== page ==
Would God Ask You to Take a Mustard Bath?

The frail old man sets aside his walker and gradually places himself in the tub. But this is no ordinary bath. You see, he just returned from the store where he purchased seven gallons of yellow mustard. The old man has scooped, squirted, and squeezed this smelly condiment into his bathtub.

Why in the world has this man done such a thing?

“Is he senile?” you ask.

Nope. He’s just got arthritis and he watches Christian television. One day when he was watching his favorite show he had a strong impression that he couldn’t shake. As the polished reverend prayed over his global congregation, this delicate old man began praying his arthritis would be healed. Out of nowhere a voice told him to purchase seven gallons of yellow mustard and bathe in it.

As a logical guy he found this audible instruction a tad weird. But then he started reading over his Old Testament and realized that a bath in seven gallons of mustard wouldn’t be the strangest action the Lord has commanded. Convinced this was the Lord’s will, he dutifully waddled to his dusty mini-van, put his walker in the backseat, started the car, went to the store, and bought seven gallons of their best yellow mustard.

How can you argue with this fella’s logic? After all the Lord did ask people to do really strange things in the Old Testament. Our mustard-bather has nothing on the prophet Ezekiel. So, how could you convince this guy that the Lord isn’t telling him to bathe in yellow mustard?

Now in one sense you really cannot. It is theoretically possible that our living God would speak to an old man and tell him to bathe in a vat of zesty mustard. There’s really no Scripture passage that says, “Thou shalt not bathe with condiments.” So, in theory God could have spoken to him. But at the same time our now yellow friend has a gross misunderstanding of the nature of Scripture.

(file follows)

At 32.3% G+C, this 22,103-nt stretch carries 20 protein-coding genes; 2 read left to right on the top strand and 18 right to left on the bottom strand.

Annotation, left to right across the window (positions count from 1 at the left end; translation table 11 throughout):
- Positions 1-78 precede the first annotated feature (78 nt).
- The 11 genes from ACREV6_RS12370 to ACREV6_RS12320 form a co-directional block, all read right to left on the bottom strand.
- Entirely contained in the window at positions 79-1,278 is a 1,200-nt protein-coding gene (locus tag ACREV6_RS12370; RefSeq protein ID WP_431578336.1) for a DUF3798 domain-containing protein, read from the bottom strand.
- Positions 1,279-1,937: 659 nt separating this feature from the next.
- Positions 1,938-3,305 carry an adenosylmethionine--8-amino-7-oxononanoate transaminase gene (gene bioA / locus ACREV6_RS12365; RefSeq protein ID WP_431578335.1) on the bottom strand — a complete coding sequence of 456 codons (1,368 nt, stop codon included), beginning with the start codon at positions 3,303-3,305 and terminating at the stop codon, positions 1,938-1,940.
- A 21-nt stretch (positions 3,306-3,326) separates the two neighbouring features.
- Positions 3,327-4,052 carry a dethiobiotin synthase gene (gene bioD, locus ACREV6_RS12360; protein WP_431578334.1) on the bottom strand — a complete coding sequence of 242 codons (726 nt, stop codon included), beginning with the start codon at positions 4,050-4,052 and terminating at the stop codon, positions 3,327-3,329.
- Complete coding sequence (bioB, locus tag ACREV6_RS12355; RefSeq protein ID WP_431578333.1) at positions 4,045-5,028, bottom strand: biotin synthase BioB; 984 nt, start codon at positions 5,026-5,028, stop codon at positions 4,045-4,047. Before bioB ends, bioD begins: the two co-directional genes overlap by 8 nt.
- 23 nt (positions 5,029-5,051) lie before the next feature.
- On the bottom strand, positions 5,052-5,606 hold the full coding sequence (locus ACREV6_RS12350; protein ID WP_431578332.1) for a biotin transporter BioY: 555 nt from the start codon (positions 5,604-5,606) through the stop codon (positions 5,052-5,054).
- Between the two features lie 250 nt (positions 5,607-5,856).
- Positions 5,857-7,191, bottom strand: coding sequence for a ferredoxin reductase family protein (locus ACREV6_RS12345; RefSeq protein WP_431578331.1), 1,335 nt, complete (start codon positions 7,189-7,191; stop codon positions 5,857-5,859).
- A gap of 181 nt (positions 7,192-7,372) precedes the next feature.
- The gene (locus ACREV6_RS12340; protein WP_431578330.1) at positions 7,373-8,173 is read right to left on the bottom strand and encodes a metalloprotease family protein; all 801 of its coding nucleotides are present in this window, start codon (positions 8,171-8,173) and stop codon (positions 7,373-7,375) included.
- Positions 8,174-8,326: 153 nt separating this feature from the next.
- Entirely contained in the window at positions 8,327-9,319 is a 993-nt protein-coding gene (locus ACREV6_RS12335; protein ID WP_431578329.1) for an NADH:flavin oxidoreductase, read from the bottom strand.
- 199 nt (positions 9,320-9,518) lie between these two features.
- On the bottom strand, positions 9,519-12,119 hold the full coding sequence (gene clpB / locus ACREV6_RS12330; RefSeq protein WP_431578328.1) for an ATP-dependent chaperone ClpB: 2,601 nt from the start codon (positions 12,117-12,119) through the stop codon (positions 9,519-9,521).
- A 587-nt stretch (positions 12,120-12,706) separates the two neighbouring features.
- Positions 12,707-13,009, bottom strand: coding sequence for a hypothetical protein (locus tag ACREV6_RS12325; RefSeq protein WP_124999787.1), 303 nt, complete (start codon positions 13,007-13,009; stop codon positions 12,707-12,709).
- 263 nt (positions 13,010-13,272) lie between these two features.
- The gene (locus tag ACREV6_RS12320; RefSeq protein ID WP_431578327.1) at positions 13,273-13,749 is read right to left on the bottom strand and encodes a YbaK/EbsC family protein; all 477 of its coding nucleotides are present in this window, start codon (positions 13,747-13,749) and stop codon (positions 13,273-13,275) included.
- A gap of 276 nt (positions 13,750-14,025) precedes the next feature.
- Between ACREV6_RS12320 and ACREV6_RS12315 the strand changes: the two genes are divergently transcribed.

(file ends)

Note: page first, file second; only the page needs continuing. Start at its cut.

Yes, God once spoke to the people by having a prophet cook food over his own feces. And, yes, God spoke through burning bushes and clouds. That is what Hebrews 1 means when it says, “Long ago, at many times and in many ways, God spoke to our fathers by the prophets”. That “many ways” would include a guy laying naked on his side for a whole year. And it would include speaking to Gideon through the laying of a fleece as much as it includes speaking to Jeremiah through the Word that he put in his mouth.

But that has all changed. Notice the contrast in Hebrews 1:2. “…but in these last days he has spoken to us by his Son…”

Something has drastically changed. As opposed to the unique ways that the Lord spoke to people of old, he now speaks to us clearly through His Son. And we see this speech plainly in His Word. This is what theologians call progressive revelation. The Lord’s communication with humanity has progressed–climaxing in the revelation of Jesus Christ. That’s why he’s not likely to communicate to us through yellow mustard. Progression. He speaks to us now quite clearly through Christ in His Word.